‘The Mouse’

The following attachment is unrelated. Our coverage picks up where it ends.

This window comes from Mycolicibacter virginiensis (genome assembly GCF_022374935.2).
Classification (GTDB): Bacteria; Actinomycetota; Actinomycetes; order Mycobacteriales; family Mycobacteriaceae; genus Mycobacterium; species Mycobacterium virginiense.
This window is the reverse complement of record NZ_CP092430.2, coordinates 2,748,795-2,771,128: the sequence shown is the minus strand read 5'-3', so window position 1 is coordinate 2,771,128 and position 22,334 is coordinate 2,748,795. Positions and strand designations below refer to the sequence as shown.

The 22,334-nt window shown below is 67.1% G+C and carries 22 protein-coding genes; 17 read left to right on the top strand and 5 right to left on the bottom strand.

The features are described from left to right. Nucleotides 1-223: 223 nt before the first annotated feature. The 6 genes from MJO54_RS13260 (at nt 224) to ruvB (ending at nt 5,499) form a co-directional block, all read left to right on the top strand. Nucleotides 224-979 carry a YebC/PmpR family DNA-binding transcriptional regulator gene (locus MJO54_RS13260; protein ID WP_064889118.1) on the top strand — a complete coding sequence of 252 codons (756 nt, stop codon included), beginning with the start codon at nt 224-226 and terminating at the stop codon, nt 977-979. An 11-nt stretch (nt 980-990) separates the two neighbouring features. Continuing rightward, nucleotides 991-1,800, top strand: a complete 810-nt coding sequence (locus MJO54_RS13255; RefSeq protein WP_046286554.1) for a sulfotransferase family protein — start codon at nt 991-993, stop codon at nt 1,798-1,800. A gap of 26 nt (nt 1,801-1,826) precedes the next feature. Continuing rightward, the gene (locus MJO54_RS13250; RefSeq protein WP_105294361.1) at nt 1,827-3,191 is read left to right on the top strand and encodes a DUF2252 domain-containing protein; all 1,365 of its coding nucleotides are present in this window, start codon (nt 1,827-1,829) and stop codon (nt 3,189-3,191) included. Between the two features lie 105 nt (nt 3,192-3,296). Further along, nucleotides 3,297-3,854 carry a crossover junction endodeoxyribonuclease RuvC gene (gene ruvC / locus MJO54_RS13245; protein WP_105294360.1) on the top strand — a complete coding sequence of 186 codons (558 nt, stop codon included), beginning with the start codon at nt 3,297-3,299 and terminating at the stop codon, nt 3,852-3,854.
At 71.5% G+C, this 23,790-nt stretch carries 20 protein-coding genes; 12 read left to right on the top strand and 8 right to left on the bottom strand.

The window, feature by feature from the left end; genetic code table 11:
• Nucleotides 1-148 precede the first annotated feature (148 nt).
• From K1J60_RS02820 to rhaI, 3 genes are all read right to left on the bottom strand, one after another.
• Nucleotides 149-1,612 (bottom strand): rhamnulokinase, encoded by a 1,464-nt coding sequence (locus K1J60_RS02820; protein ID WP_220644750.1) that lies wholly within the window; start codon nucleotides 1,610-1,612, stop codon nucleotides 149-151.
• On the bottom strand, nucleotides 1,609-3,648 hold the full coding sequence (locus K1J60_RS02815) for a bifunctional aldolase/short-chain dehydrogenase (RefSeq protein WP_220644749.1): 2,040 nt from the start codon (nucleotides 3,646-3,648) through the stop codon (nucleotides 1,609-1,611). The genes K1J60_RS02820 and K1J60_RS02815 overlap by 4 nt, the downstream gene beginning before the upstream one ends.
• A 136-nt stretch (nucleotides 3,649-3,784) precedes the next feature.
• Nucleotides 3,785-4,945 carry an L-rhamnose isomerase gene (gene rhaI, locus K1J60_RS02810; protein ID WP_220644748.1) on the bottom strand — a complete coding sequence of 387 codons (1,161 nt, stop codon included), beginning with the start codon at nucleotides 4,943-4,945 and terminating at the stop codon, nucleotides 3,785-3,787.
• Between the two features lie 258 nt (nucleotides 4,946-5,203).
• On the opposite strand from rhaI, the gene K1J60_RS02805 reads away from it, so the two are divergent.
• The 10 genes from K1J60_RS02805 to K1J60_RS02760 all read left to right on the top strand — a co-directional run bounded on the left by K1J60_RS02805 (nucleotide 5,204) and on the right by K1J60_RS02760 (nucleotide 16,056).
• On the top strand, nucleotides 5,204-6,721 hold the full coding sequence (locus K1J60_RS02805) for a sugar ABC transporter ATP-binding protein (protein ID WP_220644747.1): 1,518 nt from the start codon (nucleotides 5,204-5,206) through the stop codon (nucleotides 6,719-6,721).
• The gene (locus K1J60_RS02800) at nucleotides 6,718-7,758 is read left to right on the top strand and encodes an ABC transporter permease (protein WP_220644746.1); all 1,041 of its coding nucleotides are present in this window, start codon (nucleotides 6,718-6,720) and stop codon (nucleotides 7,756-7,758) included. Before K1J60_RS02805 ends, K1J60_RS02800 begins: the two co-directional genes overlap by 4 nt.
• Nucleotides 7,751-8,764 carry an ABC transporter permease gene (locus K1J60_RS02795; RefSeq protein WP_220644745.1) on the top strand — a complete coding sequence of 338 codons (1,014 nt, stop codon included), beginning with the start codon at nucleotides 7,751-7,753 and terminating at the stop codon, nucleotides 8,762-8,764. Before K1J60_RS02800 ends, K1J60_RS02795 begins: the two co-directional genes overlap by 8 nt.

Theodoric Voler had been brought up, from infancy to the confines of middle age, by a fond mother whose chief solicitude had been to keep him screened from what she called the coarser realities of life. When she died she left Theodoric alone in a world that was as real as ever, and a good deal coarser than he considered it had any need to be. To a man of his temperament and upbringing even a simple railway journey was crammed with petty annoyances and minor discords, and as he settled himself down in a second-class compartment one September morning he was conscious of ruffled feelings and general mental discomposure. He had been staying at a country vicarage, the inmates of which had been certainly neither brutal nor bacchanalian, but their supervision of the domestic establishment had been of that lax order which invites disaster. The pony carriage that was to take him to the station had never been properly ordered, and when the moment for his departure drew near, the handyman who should have produced the required article was nowhere to be found. In this emergency Theodoric, to his mute but very intense disgust, found himself obliged to collaborate with the vicar’s daughter in the task of harnessing the pony, which necessitated groping about in an ill-lighted outbuilding called a stable, and smelling very like one—except in patches where it smelled of mice. Without being actually afraid of mice, Theodoric classed them among the coarser incidents of life, and considered that Providence, with a little exercise of moral courage, might long ago have recognized that they were not indispensable, and have withdrawn them from circulation. As the train glided out of the station Theodoric’s nervous imagination accused himself of exhaling a weak odour of stable yard, and possibly of displaying a mouldy straw or two on his unusually well-brushed garments. Fortunately the only other occupation of the compartment, a lady of about the same age as himself, seemed inclined for slumber rather than scrutiny; the train was not due to stop till the terminus was reached, in about an hour’s time, and the carriage was of the oId-fashioned sort that held no communication with a corridor, therefore no further traveling companions were likely to intrude on Theodoric’s semi-privacy. And yet the train had scarcely attained its normal speed before he became reluctantly but vividly aware that he was not alone with the slumbering lady; he was not even alone in his own clothes. A warm, creeping movement over his flesh betrayed the unwelcome and highly resented presence, unseen but poignant, of a strayed mouse, that had evidently dashed into its present retreat during the episode of the pony harnessing. Furtive stamps and shakes and wildly directed pinches failed to dislodge the intruder, whose motto, indeed, seemed to be Excelsior;1 and the lawful occupant of the clothes lay back against the cushions and endeavoured rapidly to evolve some means for putting an end to the dual ownership. It was unthinkable that he should continue for the space of a whole hour in the horrible position of a Rowton House2 for vagrant mice (already his imagination had at least doubled the numbers of the alien invasion). On the other hand, nothing less drastic than partial disrobing would ease him of his tormentor, and to undress in the presence of a lady, even for so laudable a purpose, was an idea that made his ear tips tingle in a blush of abject shame. He had never been able to bring himself even to the mild exposure of open-work3 socks in the presence of the fair sex. And yet—the lady in this case was to all appearances soundly and securely asleep; the mouse, on the other hand, seemed to be trying to crowd a Wanderjahr4 into a few strenuous minutes. If there is any truth in the theory of transmigration, this particular mouse must certainly have been in a former state a member of the Alpine Club. Sometimes in its eagerness it lost its footing and slipped for half an inch or so; and then, in fright, or more probably temper, it bit. Theodoric was goaded into the most audacious undertaking of his life. Crimsoning to the hue of a beetroot and keeping an agonized watch on his slumbering fellow traveler, he swiftly and noiselessly secured the ends of his railway rug to the racks on either side of the carriage, so that a substantial curtain hung athwart the compartment. In the narrow dressing room that he had thus improvised he proceeded with violent haste to extricate himself partially and the mouse entirely from the surrounding casings of tweed and half-wool. As the unraveled mouse gave a wild leap to the floor, the rug, slipping its fastening at either end, also came down with a heart-curdling flop, and almost simultaneously the awakened sleeper opened her eyes. With a movement almost quicker than the mouse’s, Theodoric pounced on the rug and hauled its ample folds chin-high over his dismantled person as he collapsed into the farther corner of the carriage. The blood raced and beat in the veins of his neck and forehead, while he waited dumbly for the communication cord to be pulled. The lady, however, contented herself with a silent stare at her strangely muffled companion. How much had she seen, Theodoric queried to himself; and in any case what on earth must she think of his present posture?